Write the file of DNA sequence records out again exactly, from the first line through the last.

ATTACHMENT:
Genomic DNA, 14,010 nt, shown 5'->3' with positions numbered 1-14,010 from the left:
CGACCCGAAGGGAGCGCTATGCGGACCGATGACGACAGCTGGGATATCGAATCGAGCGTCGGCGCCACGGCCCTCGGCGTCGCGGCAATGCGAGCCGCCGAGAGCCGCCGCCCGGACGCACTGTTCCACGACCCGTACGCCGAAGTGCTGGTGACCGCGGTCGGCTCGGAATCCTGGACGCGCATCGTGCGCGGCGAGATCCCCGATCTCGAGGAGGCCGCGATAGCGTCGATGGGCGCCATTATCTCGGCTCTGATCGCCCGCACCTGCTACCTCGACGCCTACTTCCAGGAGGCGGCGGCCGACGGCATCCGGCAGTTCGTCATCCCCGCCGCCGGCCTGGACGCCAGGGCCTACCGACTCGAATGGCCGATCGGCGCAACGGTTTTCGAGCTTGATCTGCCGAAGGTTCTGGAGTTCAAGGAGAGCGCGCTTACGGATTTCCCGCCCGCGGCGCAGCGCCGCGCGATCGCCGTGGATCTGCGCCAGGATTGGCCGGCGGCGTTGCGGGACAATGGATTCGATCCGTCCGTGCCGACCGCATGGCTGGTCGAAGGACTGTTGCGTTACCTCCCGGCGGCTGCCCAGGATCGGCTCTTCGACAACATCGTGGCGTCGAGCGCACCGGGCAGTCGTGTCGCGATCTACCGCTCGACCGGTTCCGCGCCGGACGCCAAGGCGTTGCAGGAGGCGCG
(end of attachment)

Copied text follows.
Genomic DNA, 14,010 nt, shown 5'->3' with positions numbered 1-14,010 from the left:
CGACCCGAAGGGAGCGCTATGCGGACCGATGACGACAGCTGGGATATCGAATCGAGCGTCGGCGCCACGGCCCTCGGCGTCGCGGCAATGCGAGCCGCCGAGAGCCGCCGCCCGGACGCACTGTTCCACGACCCGTACGCCGAAGTGCTGGTGACCGCGGTCGGCTCGGAATCCTGGACGCGCATCGTGCGCGGCGAGATCCCCGATCTCGAGGAGGCCGCGATAGCGTCGATGGGCGCCATTATCTCGGCTCTGATCGCCCGCACCTGCTACCTCGACGCCTACTTCCAGGAGGCGGCGGCCGACGGCATCCGGCAGTTCGTCATCCCCGCCGCCGGCCTGGACGCCAGGGCCTACCGACTCGAATGGCCGATCGGCGCAACGGTTTTCGAGCTTGATCTGCCGAAGGTTCTGGAGTTCAAGGAGAGCGCGCTTACGGATTTCCCGCCCGCGGCGCAGCGCCGCGCGATCGCCGTGGATCTGCGCCAGGATTGGCCGGCGGCGTTGCGGGACAATGGATTCGATCCGTCCGTGCCGACCGCATGGCTGGTCGAAGGACTGTTGCGTTACCTCCCGGCGGCTGCCCAGGATCGGCTCTTCGACAACATCGTGGCGTCGAGCGCACCGGGCAGTCGTGTCGCGATCTACCGCTCGACCGGTTCCGCGCCGGACGCCAAGGCGTTGCAGGAGGCGCG